AySz88 wrote:DeadCatX2 - I'm very confused as to what you want...to what degree do you want these things taught in CS? Wouldn't some debugging skills and CVS or SVN be taught for assignments (for code-based courses)? I see that there's very little Software Engineering taught explicitly in Computer Science curricula, but there's at least enough taught by TAs for students to handle the logistics of programming and enable them to actually finish their assignments. ... Perhaps we're looking at two different angles of Computer Science - you seem to be coming from the engineering approach (code), while I'm more familiar with looking at CS as a branch of mathematics (theory).
I think part of the problem stems from the general consensus that Computer Science graduates are computer programmers. I think you're right in that the field
of Computer Science is, specifically, more math oriented than programming oriented. In industry, however, a CS grad is quite often made to do what is more appropriately called Software Engineering.
So long as CS grads are, in practice, generally writing production code, I think that SE should be a significant portion of the curriculum (say, 12-16 credits which are tailored specifically to teach SE fundamentals).
I won't pretend that I know much about software engineering, but I think asking professors about "testing methodologies, automation approaches, compare/contrast various coding styles" (as you suggested in your first post) is getting into details which they shouldn't be expected to know, as those seem to start to vary too much between individual apps and businesses and such. (Or, at least, my professors have mostly dismissed teaching these things as useless by graduation, they say either because approaches become disfavored too quickly or because specific corporate cultures will likely be rammed down the throats of those who go down the SE path anyway....but that could be an excuse for not teaching things they don't know.
While I agree that each business, application, or API will have its own style, that should not negate the usefulness of teaching the fundamentals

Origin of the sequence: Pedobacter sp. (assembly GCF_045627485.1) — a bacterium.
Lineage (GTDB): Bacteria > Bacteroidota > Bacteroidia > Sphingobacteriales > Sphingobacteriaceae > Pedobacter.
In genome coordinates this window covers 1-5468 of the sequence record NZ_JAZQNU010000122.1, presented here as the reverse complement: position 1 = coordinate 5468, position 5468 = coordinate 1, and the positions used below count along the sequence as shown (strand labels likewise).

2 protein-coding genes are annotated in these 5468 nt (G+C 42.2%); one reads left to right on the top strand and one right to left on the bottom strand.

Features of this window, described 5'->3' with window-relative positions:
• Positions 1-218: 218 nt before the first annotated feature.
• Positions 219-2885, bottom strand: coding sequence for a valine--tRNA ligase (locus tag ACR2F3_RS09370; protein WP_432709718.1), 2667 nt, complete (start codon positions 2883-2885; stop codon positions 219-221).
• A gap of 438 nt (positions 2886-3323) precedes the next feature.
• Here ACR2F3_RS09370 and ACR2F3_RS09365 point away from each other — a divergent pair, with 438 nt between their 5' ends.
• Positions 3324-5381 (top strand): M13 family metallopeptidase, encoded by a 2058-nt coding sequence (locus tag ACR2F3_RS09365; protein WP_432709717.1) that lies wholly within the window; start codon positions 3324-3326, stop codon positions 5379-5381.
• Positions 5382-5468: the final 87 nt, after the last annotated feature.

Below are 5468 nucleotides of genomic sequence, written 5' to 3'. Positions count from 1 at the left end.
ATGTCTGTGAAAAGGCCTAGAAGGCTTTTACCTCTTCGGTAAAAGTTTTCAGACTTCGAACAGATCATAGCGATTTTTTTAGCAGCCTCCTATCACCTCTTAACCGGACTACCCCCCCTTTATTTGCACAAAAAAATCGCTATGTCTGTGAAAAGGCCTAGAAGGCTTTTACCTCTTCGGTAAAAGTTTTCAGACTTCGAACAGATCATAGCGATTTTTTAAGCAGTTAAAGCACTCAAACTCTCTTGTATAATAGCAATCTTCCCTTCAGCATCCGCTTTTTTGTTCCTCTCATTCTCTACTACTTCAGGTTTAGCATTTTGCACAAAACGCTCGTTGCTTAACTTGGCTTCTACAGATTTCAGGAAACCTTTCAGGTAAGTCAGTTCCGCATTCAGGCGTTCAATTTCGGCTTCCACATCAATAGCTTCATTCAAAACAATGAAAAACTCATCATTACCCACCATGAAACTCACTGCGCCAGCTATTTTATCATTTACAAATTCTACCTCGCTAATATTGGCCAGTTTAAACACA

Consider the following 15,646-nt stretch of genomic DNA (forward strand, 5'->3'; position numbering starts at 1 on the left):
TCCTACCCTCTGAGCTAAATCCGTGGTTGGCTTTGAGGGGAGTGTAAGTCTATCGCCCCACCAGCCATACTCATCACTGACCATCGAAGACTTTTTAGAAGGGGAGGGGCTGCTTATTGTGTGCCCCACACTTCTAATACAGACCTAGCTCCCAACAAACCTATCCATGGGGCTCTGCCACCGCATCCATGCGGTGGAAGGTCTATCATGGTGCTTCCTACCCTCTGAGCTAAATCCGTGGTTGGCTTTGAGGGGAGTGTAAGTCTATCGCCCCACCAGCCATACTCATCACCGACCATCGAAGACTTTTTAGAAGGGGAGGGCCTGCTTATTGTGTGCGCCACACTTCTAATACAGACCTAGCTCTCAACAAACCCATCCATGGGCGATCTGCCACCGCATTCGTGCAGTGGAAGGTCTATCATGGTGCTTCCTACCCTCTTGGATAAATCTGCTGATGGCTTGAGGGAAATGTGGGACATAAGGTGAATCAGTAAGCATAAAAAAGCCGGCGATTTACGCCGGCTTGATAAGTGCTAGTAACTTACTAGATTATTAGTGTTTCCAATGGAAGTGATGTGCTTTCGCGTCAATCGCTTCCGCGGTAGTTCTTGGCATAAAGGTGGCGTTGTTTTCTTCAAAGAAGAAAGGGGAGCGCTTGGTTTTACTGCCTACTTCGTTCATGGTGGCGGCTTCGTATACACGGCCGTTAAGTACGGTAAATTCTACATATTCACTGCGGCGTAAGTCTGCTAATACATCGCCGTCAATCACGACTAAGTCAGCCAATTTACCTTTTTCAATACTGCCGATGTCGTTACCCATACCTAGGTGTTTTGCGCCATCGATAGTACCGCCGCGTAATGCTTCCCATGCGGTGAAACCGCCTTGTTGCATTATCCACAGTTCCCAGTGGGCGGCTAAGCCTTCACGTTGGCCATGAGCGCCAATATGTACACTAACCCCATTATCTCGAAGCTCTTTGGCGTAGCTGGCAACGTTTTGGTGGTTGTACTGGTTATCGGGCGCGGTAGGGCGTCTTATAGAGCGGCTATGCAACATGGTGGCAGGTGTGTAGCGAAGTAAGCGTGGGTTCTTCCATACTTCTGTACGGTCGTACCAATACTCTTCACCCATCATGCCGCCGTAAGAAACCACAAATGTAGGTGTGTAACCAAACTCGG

. For instance, a competent CS grad should have at least heard
of Hungarian notation, and ideally would understand the purpose, merits, and flaws of such a notation. Otherwise, they eventually link against a Microsoft API and are forced to use Google to figure out what the hell a LPCSTR is (though they would likely still need to Google to understand what it stands for).
After all, there is some basic style which is indoctrinated into all new programmers (use comments, descriptive variables, etc). It certainly couldn't hurt to teach a basic style, or discuss various styles and their pros/cons. Better than letting the poor programmers develop whatever haphazard style that emerges from their untrained mind.
(I don't really understand what you mean by "error handling" now, and you keep bringing that up... I thought that you meant user-friendly handling of corner cases and invalid input, but now I'm not exactly sure. Of course, the fact that I don't know what you're talking about might be proving your point.
I mean things like catching and handling exceptions (most people never pay attention to what exceptions a given function might throw), processing return values to ensure that the function call completed successfully (PARTICULARLY when writing kernel-mode code), terminating gracefully (storing important data in a temp file if the program crashes, and checking when it next opens for signs of abnormal termination)...corner cases and invalid input are also a part of that.
To expand more: Computer scientists would rather have super-fast "quality" code for a proof-of-concept, even if it's buggy on some corner cases or insecure on invalid inputs (as long as those things were irrelevant to the concept being demonstrated). "Correct" code that is much slower is totally irrelevant "quantity" to a CS person, and time invested to produce such code is not worth it. On the flip side, software engineers would rather have slower secure "quality" code, instead, to have something fit for public release, and fast but buggy code is useless "quantity" to them. (Of course, the optimum is to have both...
I concur, the optimal approach is to have both an efficient algorithm and a wholesome, bug-free implementation. Consider, however, that many SEs code their implementations directly from the example given by a CS. Many of these examples fail to mention corner cases or failed return values. I'm not even asking that the CS implement the error checking, only that they mention it ("algorithm does not check X for equality to zero; may throw a DivideByZero Exception if inputs are not checked").
And, again, consider that the typical CS grad often finds themselves doing work more appropriately referred to as SE. It would help if those CS grads were indoctrinated with at least the fundamentals of writing good code.